Richard Hengist Horne (1802?–84)
As published in The Brownings’ Correspondence, 4, 317–320.
In view of all the eccentricities later exhibited by R.H. Horne, it almost seems that he planned the moment of his own birth for the eventual befuddlement of biographers. This Browning friend and correspondent was born near the midnight which divided 1802 from 1803, and therefore the year of his birth is uncertain; the official register gives 31 December 1802, DNB 1 January 1803. The son of James and Maria (née Partridge) Horne, he was born at Edmonton, near London. When Horne wrote in A New Spirit of the Age (1844) about EBB’s secluded way of life, perhaps he mentally contrasted it with his own life of adventure. He grew up in the same locality as did John Keats and attended the same school, that of Dr. John Clarke at Enfield. Keats was older, however, so the two would not have been schoolmates for long, if at all. Later Horne went to the Royal Military College at Sandhurst in the hope of eventually entering service with the East India Company, but did not succeed there. In the mid-1820’s, as a midshipman with the Mexican Navy, he took part in a closing phase of the Mexican war of independence against Spain. Biographer Cyril Pearl, in Always Morning: The Life of Richard Henry “Orion” Horne (1960, p. 11), gives this sidelight: “Horne learned to play the guitar, and to sing Spanish and Mexican songs. His devotion to the guitar lasted all his life and sometimes made his friends regret that he had been to Mexico.” Moving northward, he visited Indians near the U.S.-Canadian border, was shipwrecked in the Gulf of St. Lawrence, and reputedly broke two ribs swimming in the turbulent waters at Niagara Falls. He returned to England on a timber vessel, surviving a mutiny and a fire en route. In England after his North American wanderings, Horne turned to journalism and literature. He wrote in The Monthly Repository of his adventures (with the signature “M.I.D.”) and edited that magazine for about a year starting in mid-1836. His tragedies Cosmo de’ Medici and The Death of Marlowe appeared in 1837, The History of Napoleon in 1841. Horne’s epic Orion (1843) is the work for which he is best known as a writer, and his rules for its distribution strengthened his reputation as an eccentric. He initially priced it at a farthing per copy, strictly limited sales to one copy per customer, and decreed that none should be sold to any person who mispronounced the title (correctly: Orīon). EBB commented to Horne in a letter dated 14 June 1843: “Papa says––‘Perhaps he is going to shoot the Queen, & is preparing children’s books, The Good-Natured Bear (1846) and Memoirs of a London Doll (1846). In 1847 Horne married Miss Catherine Foggo, whose age was considerably below his own. EBB, in a letter written to Mary Russell Mitford on 15? September 1847, referred to her as being nineteen. By 1852, despite employment as a writer for Charles Dickens’ periodical Household Words, Horne had grown deeply discouraged with his life in England. Lured by gold discoveries on the other side of the world, he departed for Australia. His wife was left behind, and their separation became permanent. In Australia, Horne sold the elaborate equipment he had brought along for gold-digging and got into a succession of other pursuits, including government service, lecture tours, and the publication of several literary works. His financial condition was generally precarious. It was while in Australia, in 1867, that Horne substituted “Hengist” for his original middle name, “Henry.” He claimed to have done so in honour of a Mr. Hengist who saved his life there, but Ann Blainey, in The Farthing Poet (1968, p. 235), says: “Of the alleged Mr. Hengist nothing is known; it is not even certain that he existed.” Horne returned to England in 1869, continued his writing career, and was granted a Civil List pension in 1874 for his services in Australia. He died at Margate on 13 March 1884 and was buried there.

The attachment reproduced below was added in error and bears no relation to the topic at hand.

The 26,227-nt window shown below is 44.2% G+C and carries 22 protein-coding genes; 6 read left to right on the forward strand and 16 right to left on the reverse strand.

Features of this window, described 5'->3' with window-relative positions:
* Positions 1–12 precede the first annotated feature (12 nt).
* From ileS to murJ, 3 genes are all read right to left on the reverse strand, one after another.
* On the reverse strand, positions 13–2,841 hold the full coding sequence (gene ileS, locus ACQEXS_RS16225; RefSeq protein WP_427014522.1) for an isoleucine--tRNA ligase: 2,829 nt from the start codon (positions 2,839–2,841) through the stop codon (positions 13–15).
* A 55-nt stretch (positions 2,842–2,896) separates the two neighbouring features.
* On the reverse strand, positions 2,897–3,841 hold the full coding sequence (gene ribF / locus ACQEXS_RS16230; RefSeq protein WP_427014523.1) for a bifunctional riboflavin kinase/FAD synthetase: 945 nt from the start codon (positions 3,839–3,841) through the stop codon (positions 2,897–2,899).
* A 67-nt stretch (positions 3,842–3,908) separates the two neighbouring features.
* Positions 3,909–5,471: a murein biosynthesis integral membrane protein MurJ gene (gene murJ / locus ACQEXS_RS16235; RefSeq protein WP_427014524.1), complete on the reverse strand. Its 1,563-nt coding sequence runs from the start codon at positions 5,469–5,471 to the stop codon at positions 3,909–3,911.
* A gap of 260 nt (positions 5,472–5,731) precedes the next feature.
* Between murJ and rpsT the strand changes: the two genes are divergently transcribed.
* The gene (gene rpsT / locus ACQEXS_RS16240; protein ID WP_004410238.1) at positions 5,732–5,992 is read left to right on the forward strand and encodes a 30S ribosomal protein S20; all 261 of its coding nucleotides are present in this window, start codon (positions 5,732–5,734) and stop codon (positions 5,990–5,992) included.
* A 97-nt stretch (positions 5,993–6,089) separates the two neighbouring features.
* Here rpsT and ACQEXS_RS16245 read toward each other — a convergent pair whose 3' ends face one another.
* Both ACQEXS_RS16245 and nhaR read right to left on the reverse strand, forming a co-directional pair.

Horne was among the literary people with whom RB began mingling in the mid-1830’s. According to G & M (p. 76), they first met at the home of William Johnson Fox. Publication of Horne’s The Death of Marlowe (1837) put an end to RB’s plan of writing on the same subject (letter 575 and G & M, p. 112). Though RB and Horne were friends, seemingly not much correspondence passed between them until both were back in England after RB’s long stay in Italy and Horne’s in Australia. EBB, on the other hand, corresponded with Horne frequently and intimately before her 1846 marriage to RB. They became acquainted in about 1839 through a mutual friend, Mrs. Orme, a former Hope End governess. Horne, in EBB-RHH, I, 7–8, wrote: “My first introduction to Miss Barrett was by a note from Mrs. Orme, enclosing one from the young lady, containing a short poem, with the modest request to be frankly told whether it might be ranked as poetry or merely verse.” EBB gave her account of the introduction in a letter to Miss Mitford dated 18 July 1841, saying that Horne had learned from the mutual friend “the straightness of my prison” and had written his “first kind little note … to ask me to allow him to help in amusing me.” Letter 717 dated 20 November 1839 is the first extant letter between the two, though not the first ever written. Horne had already expressed a low opinion of most annuals, as reported by EBB to Miss Mitford in letter 705, but he did contribute to the 1840 edition of Findens’ as requested—a piece entitled “The Fetches.” Not long afterward, EBB was able to return the favour by helping Horne with The Poems of Geoffrey Chaucer, Modernized (1841), which he was editing. She contributed “Queen Annelida and False Arcite” and “The Complaint of Annelida to False Arcite” (Reconstruction, D757–758). (See also Reconstruction , A628, for EBB’s copy of the Chaucer work.) The year 1841 saw EBB and Horne grappling with a project which never reached completion: a poetic drama, discussed in EBB-RHH, II, 61–110, as “Psyche Apocalypté.” EBB, in a letter written to Miss Mitford on 30 May 1841, described it as “balancing itself between the high fantastical & the high philosophical.” She explained that the project had been suggested by Horne “more than a year ago,” and that after a pause (during which interval the drowning of EBB’s beloved “Bro” occurred) it had been resumed in the spring of 1841. By about the end of that year it was quietly dropped. For details of preliminary drafts, etc., and their publication long after EBB’s death, see Reconstruction, A1994 and D754–756. A noteworthy social contribution by Horne in the early 1840’s was his work with a Royal Commission which investigated the employment of children in mines and factories. Putting his considerable descriptive talents to work, he joined other commissioners in scathing reports which exposed horrible working conditions, led to some protective measures, and prompted EBB’s “The Cry of the Children,” first published in the August 1843 issue of Blackwood’s Edinburgh Magazine. In 1843 EBB became deeply involved in the preparation of Horne’s A New Spirit of the Age (1844), which was to include essays on a number of great and not-so-great contemporary writers. Her association with the project was not widely known until long afterward (nor did she herself know that her future husband also was involved, selecting mottoes). Writing to RB on 25 July 1845 about her own role, EBB said: “It was simply a writing of notes .. of slips of paper .. now on one subject, & now on another .. which were thrown into the great cauldron & boiled up with other matter.” Nevertheless Elvan Kintner, editor of RB-EBB, says that “particularly in the papers on Carlyle, Landor, and Tennyson, Horne drew heavily on her contributions” (p. 134). (See Reconstruction, D1282, 1310–13, 1374.) Included were essays on RB and on EBB. Kintner wrote of the latter: “A modern press agent could hardly have aroused more interest than Horne’s picture of her as a fabulous invalid of great learning who corresponded with many important people but lived in an ‘almost hermetically sealed’ apartment and saw no one” (RB-EBB, p. xxxiii). Among the people whom she did not see was Horne himself. During the entire period of their close relationship prior to her departure for Italy, and despite her admiration for Horne, she only once consented to let him visit her, and on that occasion he failed to appear. Writing to RB of this episode in a letter postmarked 4 December 1845, she said: “I clapped my hands for joy when I felt my danger to be passed.” Not until she returned to London with RB did EBB actually meet Horne, at which time she also met his wife. To Miss Mitford on 12 November 1851 she wrote: “One evening he had the kindness to bring his wife miles upon miles just to drink tea with us… She is less pretty, & more interesting than I expected—looking very young … with deep earnest eyes, & a silent listening manner. He … seems to write articles together with Dickens.” Undoubtedly Miss Mitford was interested in this report, though Horne had long been a source of disagreement between her and EBB. More than once, Horne had visited Miss Mitford’s home at Three Mile Cross, the first occasion having been in August 1843, and Miss Mitford was much annoyed by his conduct. Among other things, she accused him of taking three baths per day (a serious problem for a hostess in the era before modern plumbing) and of courting neighbourhood heiresses on a grand scale. Deeply upset, EBB tried desperately to defend Horne. On 5 September 1843 she wrote to Miss Mitford: “After all, vexed as I am, I am conscious of a regard for him—a strong sense of all the interest he has shown towards me, .. & a high respect for his powers of mind.” She later told RB of Miss Mitford’s complaints, and he likewise vigorously defended Horne, asserting that the latter’s characteristics had been “grossly misrepresented” (RB to EBB, 11 February 1846). Earlier, after reading some of EBB’s comments, he had written: “Now, let me never pass occasion of speaking well of Horne, who deserves your opinion of him,—it is my own, too” (13 May 1845). There was a friendly exchange of letters between Horne and the Brownings just after the couple’s marriage in 1846, but not a great deal of further correspondence during EBB’s lifetime. RB did write to Horne on 3 December 1848 to seek help in retrieving some of his own juvenilia that had been in the possession of Eliza Flower (see vol. 3, p. 312). During the 1870’s, after both men had returned to England from overseas, Horne peppered RB with letters about his countless worries and distresses. His strenuous efforts to obtain a government pension, which eventually he received in 1874, were supported by RB and numerous other friends—including Tennyson and Carlyle. Horne sought and obtained RB’s permission to publish the letters he had received from EBB many years earlier. Despite reluctance to see his wife’s privacy invaded, RB yielded in this case, partly out of sympathy for Horne and partly for reasons given to John H. Ingram in a letter dated 5 May 1882: “The correspondence was literary only, between persons who had never seen each other, and before I could pretend to any sort of guardianship.” The eventual result was Horne’s 1877 publication of EBB-RHH, which gave the public its first good look at EBB as a letter writer. Horne inscribed to RB a copy of this work, which is listed in Reconstruction as item A343. The last known letter to pass between Horne and RB was written by Horne on 3 August 1883 and was typical. In it he wrote of his near-blindness, and cited the inadequacy of his government pension, which at the time amounted to £100 per year. He asked RB to approach the Prime Minister, William Gladstone, “touch his elbow,” and point out that “the burthen upon the country would not be great if he doubled my present Pension.” Horne died, with no increase, about seven months later.